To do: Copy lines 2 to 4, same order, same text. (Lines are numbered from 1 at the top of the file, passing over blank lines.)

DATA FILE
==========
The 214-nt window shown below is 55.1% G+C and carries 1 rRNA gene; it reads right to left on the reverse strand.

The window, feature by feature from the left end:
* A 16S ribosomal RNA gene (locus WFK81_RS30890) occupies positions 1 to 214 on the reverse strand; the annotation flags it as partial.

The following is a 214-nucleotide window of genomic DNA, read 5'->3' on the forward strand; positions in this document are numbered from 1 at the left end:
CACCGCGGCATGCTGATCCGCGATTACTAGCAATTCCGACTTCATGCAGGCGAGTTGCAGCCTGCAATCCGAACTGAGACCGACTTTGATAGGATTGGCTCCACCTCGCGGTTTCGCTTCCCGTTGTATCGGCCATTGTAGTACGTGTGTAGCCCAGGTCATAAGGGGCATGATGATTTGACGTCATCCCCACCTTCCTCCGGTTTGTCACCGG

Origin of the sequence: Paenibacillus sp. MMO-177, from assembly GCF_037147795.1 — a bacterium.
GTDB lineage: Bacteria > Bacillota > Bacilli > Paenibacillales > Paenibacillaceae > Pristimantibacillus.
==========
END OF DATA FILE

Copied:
The window, feature by feature from the left end:
* A 16S ribosomal RNA gene (locus WFK81_RS30890) occupies positions 1 to 214 on the reverse strand; the annotation flags it as partial.

The following is a 214-nucleotide window of genomic DNA, read 5'->3' on the forward strand; positions in this document are numbered from 1 at the left end: